Scholz's coalition makes losses in repeat of chaotic 2021 Berlin vote

Franziska Giffey (R), Berlin Social Democratic Party of Germany (SPD) state chairwoman and Senator for Economics, Energy and Public Enterprises, and SPD candidate Klaus Mindrup speak on stage at the Varia Vineta municipal theater. Due to numerous glitches, the 2021 federal election in Berlin will have to be partially repeated. Soeren Stache/dpa
Franziska Giffey (R), Berlin Social Democratic Party of Germany (SPD) state chairwoman and Senator for Economics, Energy and Public Enterprises, and SPD candidate Klaus Mindrup speak on stage at the Varia Vineta municipal theater. Due to numerous glitches, the 2021 federal election in Berlin will have to be partially repeated. Soeren Stache/dpa
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The governing coalition of German Chancellor Olaf Scholz has suffered minor losses during Berlin's partial re-run of the 2021 federal election, ordered by a court after the city documented numerous mishaps the first time round.

In December, Germany's Constitutional Court ordered a repeat after the botched elections in the city-state in September 2021, including ballot papers being incorrect or going missing altogether.

According to preliminary results from Sunday's vote, with 97.5% of electoral areas counted, Scholz's governing centre-left Social Democratic Party (SPD) and coalition members the Greens and pro-business FDP were each set to make losses of under one percentage point among Berlin voters.

The conservative Christian Democrats (CDU) and far-right populist Alternative for Germany (AfD) were meanwhile set to gain around one percentage point each.

The vote had not been expected to alter the majority of Scholz's centre-left governing coalition as it affects only 0.9% of voters nationwide, however the result will be interpreted as a reflection of overall low satisfaction with the government in recent polling.

At a broader level, the vote was seen as marking the start of a key election year in Germany, with European elections scheduled for June 9, then state elections in Saxony, Thuringia and Brandenburg in September.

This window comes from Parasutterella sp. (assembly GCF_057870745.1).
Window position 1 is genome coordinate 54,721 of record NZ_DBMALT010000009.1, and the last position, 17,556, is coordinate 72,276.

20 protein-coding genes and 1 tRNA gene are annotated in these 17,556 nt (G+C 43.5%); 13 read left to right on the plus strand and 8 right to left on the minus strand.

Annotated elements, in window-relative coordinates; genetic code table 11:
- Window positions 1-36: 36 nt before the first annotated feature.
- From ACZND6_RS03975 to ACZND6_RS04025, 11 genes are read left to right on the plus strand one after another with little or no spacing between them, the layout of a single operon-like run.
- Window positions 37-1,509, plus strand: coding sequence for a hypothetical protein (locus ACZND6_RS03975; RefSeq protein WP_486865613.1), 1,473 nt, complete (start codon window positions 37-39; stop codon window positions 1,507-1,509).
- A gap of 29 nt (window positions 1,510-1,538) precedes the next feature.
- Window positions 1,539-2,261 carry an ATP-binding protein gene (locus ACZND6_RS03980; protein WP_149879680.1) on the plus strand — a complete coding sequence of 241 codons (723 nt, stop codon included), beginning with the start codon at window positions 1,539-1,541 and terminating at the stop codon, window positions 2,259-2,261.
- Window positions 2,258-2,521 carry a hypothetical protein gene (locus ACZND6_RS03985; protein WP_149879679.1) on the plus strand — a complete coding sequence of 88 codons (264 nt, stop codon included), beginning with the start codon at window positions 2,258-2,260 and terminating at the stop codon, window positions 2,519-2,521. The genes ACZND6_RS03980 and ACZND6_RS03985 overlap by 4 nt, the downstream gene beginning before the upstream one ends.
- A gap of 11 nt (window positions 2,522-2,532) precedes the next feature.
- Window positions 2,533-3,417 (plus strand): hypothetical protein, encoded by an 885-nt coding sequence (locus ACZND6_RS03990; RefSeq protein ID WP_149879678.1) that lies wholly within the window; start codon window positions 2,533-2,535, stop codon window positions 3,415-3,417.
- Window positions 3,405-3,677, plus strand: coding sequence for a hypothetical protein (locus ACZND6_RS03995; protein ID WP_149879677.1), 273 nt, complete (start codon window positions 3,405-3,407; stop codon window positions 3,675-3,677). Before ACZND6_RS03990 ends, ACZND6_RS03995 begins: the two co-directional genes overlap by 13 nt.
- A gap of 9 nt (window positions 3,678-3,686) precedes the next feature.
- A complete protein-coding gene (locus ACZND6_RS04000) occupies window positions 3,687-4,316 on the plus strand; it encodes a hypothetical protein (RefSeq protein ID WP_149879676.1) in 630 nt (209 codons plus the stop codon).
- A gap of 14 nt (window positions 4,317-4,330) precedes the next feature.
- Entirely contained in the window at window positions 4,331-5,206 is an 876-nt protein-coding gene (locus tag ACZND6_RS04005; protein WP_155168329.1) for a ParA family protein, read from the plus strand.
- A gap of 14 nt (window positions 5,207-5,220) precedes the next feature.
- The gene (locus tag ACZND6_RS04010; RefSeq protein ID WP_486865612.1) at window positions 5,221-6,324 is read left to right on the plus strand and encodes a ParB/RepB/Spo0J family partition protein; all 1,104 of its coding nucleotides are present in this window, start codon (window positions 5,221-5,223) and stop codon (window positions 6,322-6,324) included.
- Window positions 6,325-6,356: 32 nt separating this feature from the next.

The re-run came after Berlin's 2021 vote was marred by lengthy queues and incorrect or missing paper ballots, along with polling stations that had to stay open after the 6 pm official closing time.

The Berlin Marathon was held on the same day, contributing to the chaos and making it more difficult for officials to deliver replacement ballots to voting locations.

Queues had also formed outside polling stations beyond the supposed close of voting, when projected results had already been announced.

Some voters wound up casting their ballots after forecasts had been released while others did not manage to vote at all amid the chaos.

Stephan Bröchler, the state elections supervisor, said that precautions had been taken to ensure that everything ran smoothly this time. "The mistake must be rectified and only we, the citizens, can do that," Bröchler said on Sunday morning as he cast his vote.

Around half a million Berliners in about a fifth of the city's constituencies were called on to vote. However turnout this time was set to be lower, and had reached just 40.2% by 4 pm, down from 57% at the same time in 2021, according to electoral officials.

Sunday's election was historic in Germany in that it was the first re-run of an election ordered by the Federal Constitutional Court.

Governing Mayor of Berlin Kai Wegner talks to journalists at his party's election party at Kochwerk in the district of Pankow. Due to numerous glitches, the 2021 Bundestag election in Berlin will have to be partially repeated. Monika Skolimowska/dpa
Governing Mayor of Berlin Kai Wegner talks to journalists at his party's election party at Kochwerk in the district of Pankow. Due to numerous glitches, the 2021 Bundestag election in Berlin will have to be partially repeated. Monika Skolimowska/dpa